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Critics: Gowanus Canal development would be too populous

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A planned housing development will bring too many residents to the banks of the Gowanus Canal, claim neighbors who fear it will overburden a fragile sewer system, crowd schools, and pack the subway.

The real estate firm Lightstone Group wants to build a 12-story, 700-unit apartment complex on a canal-side site bounded by Carroll and Second streets, reviving a plan that different developers ditched two years ago — but adding roughly 250 apartments to the original design.

The proposal includes landscaped public esplanade, storm sewer upgrades, and 140 below-market-rate rentals — which the company claims provide much-needed housing “for people of more moderate means.”

“The way this project fits into the community is important to us — not just its design quality but also its environmental infrastructure, said Lee Weintraub, an architect heading the project at a hearing on Thursday

But dozens of Gowanus residents and activists said the area’s infrastructure can’t accommodate the roughly 1,400 new residents expected to descend on the blossoming industrial neighborhood.

“It’s completely out of line. We don’t want to see a monster building,” said Gowanus neighbor Linda Mariano at a hearing attended by more than 100 residents, activists and civic leaders.

Some residents said they feared the population hike would render the nearby Carroll Street subway station useless.

“None of you have ridden the F train,” neighbor Barrin Bonet told developers at the meeting. “You can’t physically get on in the morning.”

Others cited environmental worries tied to flooding and the polluted canal — which is so filthy it’s the site for a federal Superfund cleanup.

The new rentals come after the real estate firm, Toll Brothers, backed out of a similar plan to bring luxury condos to the same plot.

The company signed papers to buy the land in 2004, but six years into its plan — and in the midst of a nationwide recession — it walked away from a $5.75-million down payment, saying the Environmental Protection Agency’s clean-up would take so long and create such a strong stigma that the land wasn’t worth developing.

Lightstone Group now says their development makes only a “minor modification” to the already approved Toll Brothers plan — allowing the company to skirt a full review from the city.

Even though developers say the new proposal won’t differ much in scale from the Toll Brothers plan, some neighbors say the changes aren’t “minor” at all.

“We don’t have a sewer system that can support a project this size,” said neighbor Marlene Donnelly.

Others cheered the project, saying it will bring much-needed housing to the area, spruce up the neighborhood, and offer open space on a hard-to-access waterfront.

“I support it; it provides public access and a means to the canal,” said Bill Duke of the Gowanus Dredgers canoe group.

Lightstone representatives echoed that idea, saying the company is committed to investing in the neighborhood and could break ground next September if it gets approval from Community Board 6 and the city for the changes.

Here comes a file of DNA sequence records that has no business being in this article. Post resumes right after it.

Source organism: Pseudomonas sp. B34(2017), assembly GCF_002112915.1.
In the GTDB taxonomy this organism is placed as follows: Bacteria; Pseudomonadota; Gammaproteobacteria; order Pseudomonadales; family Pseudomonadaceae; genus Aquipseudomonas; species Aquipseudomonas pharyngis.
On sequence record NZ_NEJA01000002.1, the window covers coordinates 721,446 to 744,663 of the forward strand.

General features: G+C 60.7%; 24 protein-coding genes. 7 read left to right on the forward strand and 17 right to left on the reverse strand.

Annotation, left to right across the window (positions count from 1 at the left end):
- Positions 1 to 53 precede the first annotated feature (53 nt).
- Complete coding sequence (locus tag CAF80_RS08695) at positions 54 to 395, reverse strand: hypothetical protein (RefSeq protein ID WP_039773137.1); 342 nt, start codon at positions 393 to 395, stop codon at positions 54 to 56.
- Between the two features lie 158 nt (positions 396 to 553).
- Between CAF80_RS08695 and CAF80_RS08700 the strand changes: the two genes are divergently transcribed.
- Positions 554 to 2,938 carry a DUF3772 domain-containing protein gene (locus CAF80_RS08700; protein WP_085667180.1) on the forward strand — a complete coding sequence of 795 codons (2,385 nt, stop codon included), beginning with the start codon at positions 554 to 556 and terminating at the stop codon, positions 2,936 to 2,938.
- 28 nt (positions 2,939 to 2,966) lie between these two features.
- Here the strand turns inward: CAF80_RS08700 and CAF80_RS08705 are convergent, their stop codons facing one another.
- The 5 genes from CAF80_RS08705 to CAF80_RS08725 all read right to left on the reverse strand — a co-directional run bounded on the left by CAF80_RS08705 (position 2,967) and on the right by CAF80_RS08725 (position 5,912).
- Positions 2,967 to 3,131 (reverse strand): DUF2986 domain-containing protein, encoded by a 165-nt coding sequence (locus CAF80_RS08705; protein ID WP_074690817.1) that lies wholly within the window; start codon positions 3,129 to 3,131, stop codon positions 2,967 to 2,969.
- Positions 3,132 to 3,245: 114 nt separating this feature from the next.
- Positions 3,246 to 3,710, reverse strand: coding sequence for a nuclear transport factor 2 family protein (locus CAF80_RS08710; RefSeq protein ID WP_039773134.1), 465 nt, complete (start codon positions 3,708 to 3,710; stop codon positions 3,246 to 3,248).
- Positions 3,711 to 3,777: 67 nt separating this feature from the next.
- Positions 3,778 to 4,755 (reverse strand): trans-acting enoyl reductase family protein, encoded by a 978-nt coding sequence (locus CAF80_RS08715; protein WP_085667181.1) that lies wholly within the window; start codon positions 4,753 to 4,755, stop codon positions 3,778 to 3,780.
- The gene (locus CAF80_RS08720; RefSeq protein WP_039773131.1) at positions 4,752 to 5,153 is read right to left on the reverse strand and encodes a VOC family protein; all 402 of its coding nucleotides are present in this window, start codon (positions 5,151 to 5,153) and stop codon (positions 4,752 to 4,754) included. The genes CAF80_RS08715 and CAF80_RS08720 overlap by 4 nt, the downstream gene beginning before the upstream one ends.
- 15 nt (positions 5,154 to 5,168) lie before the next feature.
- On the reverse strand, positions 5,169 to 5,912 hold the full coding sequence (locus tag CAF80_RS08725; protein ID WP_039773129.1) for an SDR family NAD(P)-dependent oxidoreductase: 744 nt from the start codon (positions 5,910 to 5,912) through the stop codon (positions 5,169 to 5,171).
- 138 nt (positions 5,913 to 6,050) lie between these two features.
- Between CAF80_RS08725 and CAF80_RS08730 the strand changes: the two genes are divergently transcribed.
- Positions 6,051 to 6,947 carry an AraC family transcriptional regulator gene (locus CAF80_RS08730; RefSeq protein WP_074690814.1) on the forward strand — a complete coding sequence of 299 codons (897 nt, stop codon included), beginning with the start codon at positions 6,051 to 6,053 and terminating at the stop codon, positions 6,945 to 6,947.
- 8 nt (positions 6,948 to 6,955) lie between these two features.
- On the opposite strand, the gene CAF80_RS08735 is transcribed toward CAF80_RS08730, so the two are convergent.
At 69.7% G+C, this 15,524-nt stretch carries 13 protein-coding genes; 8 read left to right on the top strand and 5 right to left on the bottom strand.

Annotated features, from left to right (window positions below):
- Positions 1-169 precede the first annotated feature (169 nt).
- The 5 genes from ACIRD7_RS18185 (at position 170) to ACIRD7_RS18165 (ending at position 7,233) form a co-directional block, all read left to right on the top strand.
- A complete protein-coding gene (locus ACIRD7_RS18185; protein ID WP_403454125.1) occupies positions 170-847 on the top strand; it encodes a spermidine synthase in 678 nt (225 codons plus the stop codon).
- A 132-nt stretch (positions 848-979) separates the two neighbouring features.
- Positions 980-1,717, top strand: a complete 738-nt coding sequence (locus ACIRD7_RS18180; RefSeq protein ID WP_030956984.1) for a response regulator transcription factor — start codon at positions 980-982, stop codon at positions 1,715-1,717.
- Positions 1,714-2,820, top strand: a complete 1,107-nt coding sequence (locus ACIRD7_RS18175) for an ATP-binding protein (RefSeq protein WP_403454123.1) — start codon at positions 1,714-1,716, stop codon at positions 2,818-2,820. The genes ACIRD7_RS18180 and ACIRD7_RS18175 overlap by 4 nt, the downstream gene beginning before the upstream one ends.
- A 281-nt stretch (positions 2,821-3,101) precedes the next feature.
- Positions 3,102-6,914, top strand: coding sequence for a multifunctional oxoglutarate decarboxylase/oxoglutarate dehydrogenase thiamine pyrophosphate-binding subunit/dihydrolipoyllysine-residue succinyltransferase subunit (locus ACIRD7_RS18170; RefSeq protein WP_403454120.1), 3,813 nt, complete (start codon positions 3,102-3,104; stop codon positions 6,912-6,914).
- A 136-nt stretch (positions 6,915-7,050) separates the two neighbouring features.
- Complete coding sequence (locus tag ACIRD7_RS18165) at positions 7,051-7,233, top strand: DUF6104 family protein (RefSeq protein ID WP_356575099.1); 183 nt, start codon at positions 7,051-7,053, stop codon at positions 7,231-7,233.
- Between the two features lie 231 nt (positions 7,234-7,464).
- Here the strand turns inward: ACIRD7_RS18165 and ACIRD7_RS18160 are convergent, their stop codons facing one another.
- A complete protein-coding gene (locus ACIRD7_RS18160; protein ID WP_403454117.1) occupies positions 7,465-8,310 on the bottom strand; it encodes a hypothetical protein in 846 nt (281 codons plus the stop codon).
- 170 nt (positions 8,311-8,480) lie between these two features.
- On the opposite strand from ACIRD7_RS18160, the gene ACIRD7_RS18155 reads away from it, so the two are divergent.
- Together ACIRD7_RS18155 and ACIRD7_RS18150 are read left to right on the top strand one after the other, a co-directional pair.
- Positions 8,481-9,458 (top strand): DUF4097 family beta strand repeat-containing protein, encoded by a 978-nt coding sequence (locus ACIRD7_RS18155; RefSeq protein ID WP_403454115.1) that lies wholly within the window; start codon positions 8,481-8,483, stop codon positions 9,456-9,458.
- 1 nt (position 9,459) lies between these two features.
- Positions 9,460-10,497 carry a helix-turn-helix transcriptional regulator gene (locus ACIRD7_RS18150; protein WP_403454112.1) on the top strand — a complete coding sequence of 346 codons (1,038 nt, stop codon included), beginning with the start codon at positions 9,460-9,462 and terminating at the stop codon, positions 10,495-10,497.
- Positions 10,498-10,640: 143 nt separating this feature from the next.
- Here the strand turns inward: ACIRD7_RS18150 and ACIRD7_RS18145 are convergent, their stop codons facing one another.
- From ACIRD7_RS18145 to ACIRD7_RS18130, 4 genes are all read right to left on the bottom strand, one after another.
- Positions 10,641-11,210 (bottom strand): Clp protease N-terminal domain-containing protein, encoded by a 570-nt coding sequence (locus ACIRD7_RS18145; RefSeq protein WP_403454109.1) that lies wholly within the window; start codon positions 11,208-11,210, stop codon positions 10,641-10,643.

The plan will go before the CB6’s full board next month.

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Reader Feedback

Mike from Williamsburg says:
Pushing residents deeper into Brooklyn won't help the subway situation.
Sept. 28, 2012, 11:43 am
JAY from PSLOPE says:
This project could work IF, and its a BIG IF 1) The land is cleaned up so that it does not become a cancer-cluster area 2) The drainage and sewage system for the area is completely re-done and upgraded, 3) The MTA runs more f trains to accommodate the extra people moving into the area.
The question is who is gonna pay for it, the developer or the tax payer?
Sept. 28, 2012, 12:01 pm
Ian from 11211 says:
Oh yes, in the most expensive city in the United States, let's fight every effort to build more housing to accomodate the people who keep coming here. These same NIMBYs will also be arguing that they shouldn't have any affordable housing or rent control ordinances because real estate is a free market system.
Sept. 28, 2012, 12:07 pm
celina from carrollgardens says:
Oh yes, Ian, let's fight every effort to save the character (in architecture, in scale, in population) of a neighborhood by building any old crapshod, completely out of scale POS building that any developer comes along and wants to build. Just like Williamsburg, just like LIC. Because greedy investors always know what's best for "the people", right? Just like in 2008? Or did we forget all of that already?
Sept. 28, 2012, 12:50 pm
ty from pps says:
Yeah -- it's always a good idea to get an assessment of the sewer system and other infrastructure from random "neighbors" who don't even know where their garbage goes when it magically disappears twice a week.
Sept. 28, 2012, 1:28 pm
Or from Yellow Hook says:
"1) The land is cleaned up so that it does not become a cancer-cluster area"

Jay, when you "clean it up" where do you put the stuff you cleaned up?
Sept. 28, 2012, 2:51 pm
Joe from Gowanus says:
Currently "clean up" from the Gowanus Canal (for the new pump) is being transported contained in a toxic dump outside NYC and likely, that's where all of our industrial waste will end up as EPA will no longe allow it to seep into the Canal and be washed out to sea.

1,400 new residents is a lie! That's 2 people in every studio so shame on this paper for sloppy reporting from NIMBY propeganda!

The only issue for consideration is does the community want 400 condos on the Canal or do we want 700 rentals on the Canal.
Sept. 28, 2012, 3:17 pm
Or from Yellow Hook says:
So Joe, it's just moved around?

Who cleans up the toxic dump?

Is the solution to pollution dilution?
Sept. 28, 2012, 4:01 pm
Ian from 11211 says: